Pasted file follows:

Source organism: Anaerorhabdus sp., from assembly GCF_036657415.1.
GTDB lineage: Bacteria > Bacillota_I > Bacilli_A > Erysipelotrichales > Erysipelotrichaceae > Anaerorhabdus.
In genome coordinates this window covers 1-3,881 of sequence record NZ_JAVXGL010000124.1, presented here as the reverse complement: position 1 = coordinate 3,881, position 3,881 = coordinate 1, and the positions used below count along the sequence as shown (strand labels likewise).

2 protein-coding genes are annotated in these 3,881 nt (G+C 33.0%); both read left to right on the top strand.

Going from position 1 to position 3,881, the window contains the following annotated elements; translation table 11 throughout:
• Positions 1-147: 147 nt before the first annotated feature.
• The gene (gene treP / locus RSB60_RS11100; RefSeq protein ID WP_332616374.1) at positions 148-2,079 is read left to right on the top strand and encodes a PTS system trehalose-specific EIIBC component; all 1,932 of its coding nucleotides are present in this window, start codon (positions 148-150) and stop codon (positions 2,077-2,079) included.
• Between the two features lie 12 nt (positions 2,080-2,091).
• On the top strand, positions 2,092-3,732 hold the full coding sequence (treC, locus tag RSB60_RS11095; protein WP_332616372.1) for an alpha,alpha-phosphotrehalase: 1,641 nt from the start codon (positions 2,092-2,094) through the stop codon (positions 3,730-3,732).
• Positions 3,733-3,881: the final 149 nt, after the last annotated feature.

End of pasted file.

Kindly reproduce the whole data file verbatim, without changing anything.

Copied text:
Source organism: Anaerorhabdus sp., from assembly GCF_036657415.1.
GTDB lineage: Bacteria > Bacillota_I > Bacilli_A > Erysipelotrichales > Erysipelotrichaceae > Anaerorhabdus.
In genome coordinates this window covers 1-3,881 of sequence record NZ_JAVXGL010000124.1, presented here as the reverse complement: position 1 = coordinate 3,881, position 3,881 = coordinate 1, and the positions used below count along the sequence as shown (strand labels likewise).

2 protein-coding genes are annotated in these 3,881 nt (G+C 33.0%); both read left to right on the top strand.

Going from position 1 to position 3,881, the window contains the following annotated elements; translation table 11 throughout:
• Positions 1-147: 147 nt before the first annotated feature.
• The gene (gene treP / locus RSB60_RS11100; RefSeq protein ID WP_332616374.1) at positions 148-2,079 is read left to right on the top strand and encodes a PTS system trehalose-specific EIIBC component; all 1,932 of its coding nucleotides are present in this window, start codon (positions 148-150) and stop codon (positions 2,077-2,079) included.
• Between the two features lie 12 nt (positions 2,080-2,091).
• On the top strand, positions 2,092-3,732 hold the full coding sequence (treC, locus tag RSB60_RS11095; protein WP_332616372.1) for an alpha,alpha-phosphotrehalase: 1,641 nt from the start codon (positions 2,092-2,094) through the stop codon (positions 3,730-3,732).
• Positions 3,733-3,881: the final 149 nt, after the last annotated feature.